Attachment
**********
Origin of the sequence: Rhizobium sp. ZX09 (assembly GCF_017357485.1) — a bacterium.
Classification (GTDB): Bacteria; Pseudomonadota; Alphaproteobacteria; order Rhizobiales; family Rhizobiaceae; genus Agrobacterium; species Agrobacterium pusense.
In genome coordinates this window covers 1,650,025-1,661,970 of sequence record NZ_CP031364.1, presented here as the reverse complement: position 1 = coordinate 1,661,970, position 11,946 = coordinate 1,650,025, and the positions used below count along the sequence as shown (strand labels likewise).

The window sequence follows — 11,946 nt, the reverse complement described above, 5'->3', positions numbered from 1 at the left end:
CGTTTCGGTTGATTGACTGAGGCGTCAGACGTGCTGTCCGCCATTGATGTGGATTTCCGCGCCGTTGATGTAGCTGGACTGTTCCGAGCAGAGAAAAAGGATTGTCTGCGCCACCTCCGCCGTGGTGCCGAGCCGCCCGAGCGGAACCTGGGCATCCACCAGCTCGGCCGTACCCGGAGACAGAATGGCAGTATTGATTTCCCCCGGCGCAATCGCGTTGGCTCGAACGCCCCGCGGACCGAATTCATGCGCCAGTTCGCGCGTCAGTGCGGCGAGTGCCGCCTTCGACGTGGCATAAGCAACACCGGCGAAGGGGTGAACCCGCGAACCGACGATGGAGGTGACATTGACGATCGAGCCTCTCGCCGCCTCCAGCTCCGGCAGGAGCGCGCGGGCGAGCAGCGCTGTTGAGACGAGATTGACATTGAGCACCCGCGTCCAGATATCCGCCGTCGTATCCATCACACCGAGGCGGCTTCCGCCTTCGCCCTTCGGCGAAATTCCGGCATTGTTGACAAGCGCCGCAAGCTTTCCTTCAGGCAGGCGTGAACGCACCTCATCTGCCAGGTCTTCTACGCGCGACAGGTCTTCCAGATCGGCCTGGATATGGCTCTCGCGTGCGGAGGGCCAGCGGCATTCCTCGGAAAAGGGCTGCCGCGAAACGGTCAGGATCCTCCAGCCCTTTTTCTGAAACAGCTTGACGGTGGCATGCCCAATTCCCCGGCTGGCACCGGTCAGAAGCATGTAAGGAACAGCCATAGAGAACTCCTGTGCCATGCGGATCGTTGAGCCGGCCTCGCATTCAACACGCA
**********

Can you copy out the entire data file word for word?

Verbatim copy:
Origin of the sequence: Rhizobium sp. ZX09 (assembly GCF_017357485.1) — a bacterium.
Classification (GTDB): Bacteria; Pseudomonadota; Alphaproteobacteria; order Rhizobiales; family Rhizobiaceae; genus Agrobacterium; species Agrobacterium pusense.
In genome coordinates this window covers 1,650,025-1,661,970 of sequence record NZ_CP031364.1, presented here as the reverse complement: position 1 = coordinate 1,661,970, position 11,946 = coordinate 1,650,025, and the positions used below count along the sequence as shown (strand labels likewise).

The window sequence follows — 11,946 nt, the reverse complement described above, 5'->3', positions numbered from 1 at the left end:
CGTTTCGGTTGATTGACTGAGGCGTCAGACGTGCTGTCCGCCATTGATGTGGATTTCCGCGCCGTTGATGTAGCTGGACTGTTCCGAGCAGAGAAAAAGGATTGTCTGCGCCACCTCCGCCGTGGTGCCGAGCCGCCCGAGCGGAACCTGGGCATCCACCAGCTCGGCCGTACCCGGAGACAGAATGGCAGTATTGATTTCCCCCGGCGCAATCGCGTTGGCTCGAACGCCCCGCGGACCGAATTCATGCGCCAGTTCGCGCGTCAGTGCGGCGAGTGCCGCCTTCGACGTGGCATAAGCAACACCGGCGAAGGGGTGAACCCGCGAACCGACGATGGAGGTGACATTGACGATCGAGCCTCTCGCCGCCTCCAGCTCCGGCAGGAGCGCGCGGGCGAGCAGCGCTGTTGAGACGAGATTGACATTGAGCACCCGCGTCCAGATATCCGCCGTCGTATCCATCACACCGAGGCGGCTTCCGCCTTCGCCCTTCGGCGAAATTCCGGCATTGTTGACAAGCGCCGCAAGCTTTCCTTCAGGCAGGCGTGAACGCACCTCATCTGCCAGGTCTTCTACGCGCGACAGGTCTTCCAGATCGGCCTGGATATGGCTCTCGCGTGCGGAGGGCCAGCGGCATTCCTCGGAAAAGGGCTGCCGCGAAACGGTCAGGATCCTCCAGCCCTTTTTCTGAAACAGCTTGACGGTGGCATGCCCAATTCCCCGGCTGGCACCGGTCAGAAGCATGTAAGGAACAGCCATAGAGAACTCCTGTGCCATGCGGATCGTTGAGCCGGCCTCGCATTCAACACGCA